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All Rise and greet the Queen Mae, Happy Birthday To You Maecuff

By Michael Jay ·
Tags: Off Topic
another year comes around, hope they just keep getting better.

Happy Birthday to you.

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You're kidding!

by CharlieSpencer In reply to According to my HP calend ...

My wife told me yesterday she's planning on making chili today. Hers would take the refractory coating off an antimatter combustion chamber.

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I had some like that once

by santeewelding In reply to You're kidding!

Only, it was antimatter combustion itself.

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You're all wusses

by neilb@uk In reply to I had some like that once

I am the proud owner of a large packet of crushed dried Naga Jolokia chillies. Curries made with this can only be contained in a magnetic torus as it will vaporise any substance that it touches.

I have a small Tokamak in my kitchen for when I want to make a proper Chicken Phal.

:)

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Wuss, eh?

by jck In reply to I had some like that once

Next time you're across, I'll pull out my bottle of hot sauce.

It actually has a skull and crossbones on the bottle because of the potency.

BTW, is that joffree (sp?) or vindaloo (sp?) or another curry?

Yes, I am still waiting to have curry there...where I can have it made proper. :)

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John, a Phal is a curry with lots of chilli powder

by neilb@uk In reply to I had some like that once

It contains fresh chillies but most of the heat is chilli powder. The sauce should be brick red, thick, smooth and very, very hot. It's generally the hottest curry on any restaurant's menu and if you don't raise a real sweat then it hasn't been made right.

Vindaloo is mother's milk compared to a good phal.

:)

I believe that the literal translation is "mouth-scalding gristle for macho foreign idiots".

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hehehe

by jck In reply to I had some like that once

Hm.

That sauce I have is about dark red as it gets without being brown. And, it's horribly hot. 3 drops in a gallon of beans made it too hot for me to eat. I thought I could handle it. Big mistake. No wonder the instructions said 1 drop per gallon. :^0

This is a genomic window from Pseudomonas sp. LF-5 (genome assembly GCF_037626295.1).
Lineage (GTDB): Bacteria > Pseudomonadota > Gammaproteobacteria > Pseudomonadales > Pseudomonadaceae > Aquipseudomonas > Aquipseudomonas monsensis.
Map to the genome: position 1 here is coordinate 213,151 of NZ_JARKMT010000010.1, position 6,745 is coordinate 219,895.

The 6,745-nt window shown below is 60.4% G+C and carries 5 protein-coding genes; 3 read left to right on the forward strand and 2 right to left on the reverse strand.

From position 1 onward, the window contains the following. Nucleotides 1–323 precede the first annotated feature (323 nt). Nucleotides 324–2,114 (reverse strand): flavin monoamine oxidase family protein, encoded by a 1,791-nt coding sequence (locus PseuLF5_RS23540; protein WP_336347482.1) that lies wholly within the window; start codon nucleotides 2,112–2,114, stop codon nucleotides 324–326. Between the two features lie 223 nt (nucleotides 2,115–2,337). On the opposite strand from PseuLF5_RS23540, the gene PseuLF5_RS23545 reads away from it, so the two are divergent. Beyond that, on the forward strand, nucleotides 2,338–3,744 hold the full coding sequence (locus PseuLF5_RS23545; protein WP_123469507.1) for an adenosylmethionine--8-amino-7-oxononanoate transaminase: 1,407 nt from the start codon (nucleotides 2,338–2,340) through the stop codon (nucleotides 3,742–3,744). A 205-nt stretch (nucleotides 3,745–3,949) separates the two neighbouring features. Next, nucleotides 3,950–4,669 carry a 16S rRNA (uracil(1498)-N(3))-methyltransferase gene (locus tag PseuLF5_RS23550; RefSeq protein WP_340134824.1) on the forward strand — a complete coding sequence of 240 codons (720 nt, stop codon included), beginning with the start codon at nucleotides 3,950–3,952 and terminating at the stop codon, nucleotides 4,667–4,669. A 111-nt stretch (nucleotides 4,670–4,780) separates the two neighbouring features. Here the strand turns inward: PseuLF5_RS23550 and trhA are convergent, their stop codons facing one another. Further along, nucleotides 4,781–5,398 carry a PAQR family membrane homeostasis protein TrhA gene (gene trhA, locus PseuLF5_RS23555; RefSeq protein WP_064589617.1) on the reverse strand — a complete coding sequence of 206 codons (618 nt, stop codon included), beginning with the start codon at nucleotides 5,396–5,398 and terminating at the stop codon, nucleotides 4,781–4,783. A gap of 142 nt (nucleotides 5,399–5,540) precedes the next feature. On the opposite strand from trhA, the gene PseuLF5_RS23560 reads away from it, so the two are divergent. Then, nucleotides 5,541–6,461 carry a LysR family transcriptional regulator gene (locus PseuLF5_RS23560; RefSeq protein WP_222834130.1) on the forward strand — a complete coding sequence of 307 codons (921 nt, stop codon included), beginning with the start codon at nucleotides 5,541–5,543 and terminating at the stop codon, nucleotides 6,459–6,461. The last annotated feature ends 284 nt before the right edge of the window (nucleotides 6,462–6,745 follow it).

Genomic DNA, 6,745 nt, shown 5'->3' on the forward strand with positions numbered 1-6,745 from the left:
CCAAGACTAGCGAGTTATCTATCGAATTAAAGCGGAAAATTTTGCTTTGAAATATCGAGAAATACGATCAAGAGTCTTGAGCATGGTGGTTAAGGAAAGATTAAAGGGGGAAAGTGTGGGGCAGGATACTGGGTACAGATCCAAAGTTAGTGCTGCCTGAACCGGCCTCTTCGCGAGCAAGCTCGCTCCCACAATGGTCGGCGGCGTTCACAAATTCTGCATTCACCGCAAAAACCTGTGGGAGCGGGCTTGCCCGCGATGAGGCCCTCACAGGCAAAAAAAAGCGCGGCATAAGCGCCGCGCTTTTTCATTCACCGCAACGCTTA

Now, neilb...you have me dying to try curry...but, I will hold fast. I am determined to have it for the first time in England where I can have proper made curry.

I waited to have proper fish and chips til I was in Ireland, and my God was it fantastic. And, I had some in Birmingham too and it was equally as good.

Plus, the Chinese take-away is better over there. Less greasy.

And the drink is better too. :)

I need to get over there ASAP. I'm in need of some good food and drink again. Been 4 years

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John: If you get to London,I will take you to Brick Lane

by neilb@uk In reply to I had some like that once

It's the curry capital of the UK. More than thirty restaurants.

Neil :)

I have a sauce called Dragons Blood, made from Naga Jolokia chillies. I tried some, no more than a tiny drop on a piece of cracker, and it hurt for twenty minutes. There is a sauce called Dragon Slayer but I don't have the nuts to try it.

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Going to England just for Curry

by JamesRL In reply to I had some like that once

Surely you know there are other places....

My city has 150,000 people who are first or second generation immigrants from the Indian Subcontinent. There is a wide variety, Nepalese, Madras etc.

Before Oz chimes in, I've had good Indian in Vancouver (Saffron in Burnaby).

I ate Indian food a few times before I was taught to appreciate by my father in law. He was in the British Army in the early 50s and was taught by officers who had served in India.

James

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James: India seems the obvious place

by neilb@uk In reply to I had some like that once

or Bangladesh or Pakistan. Or, as you say, Nepal.

Goa's good, they say.

:)

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Goan is more difficult to find

by JamesRL In reply to I had some like that once

Though I know several people in Toronto that were either born in Goa, or whose parents were born there, their cuisine is less easy to find here. We predominately have people immigrated from Pakistan, the Punjab, or Sri Lanka. My uncle spent a month in Goa and enjoyed the cuisine.

I'm lucky to have an Indian grocery store near me where the owners make their own samosas. They are much hotter than any mass produced variety. And they are inexpensive, half dozen for less than a loaf of bread, including Tamarind sauce.

The Nepalese place I go to doesn't advertise it as Nepalese, I happened to meet someone immigrated from Nepal, and his relatives owned the place.

I'm not a fan of Vindaloo and hotter, I like to taste all the ingredients in my food. :)

I'm waiting to do a survey of Hakka restaurants, the Hakka are ethnic Chinese who migrated to India. I love my Singapore noodles (curried vermicelli) so I imagine some similarities.

James

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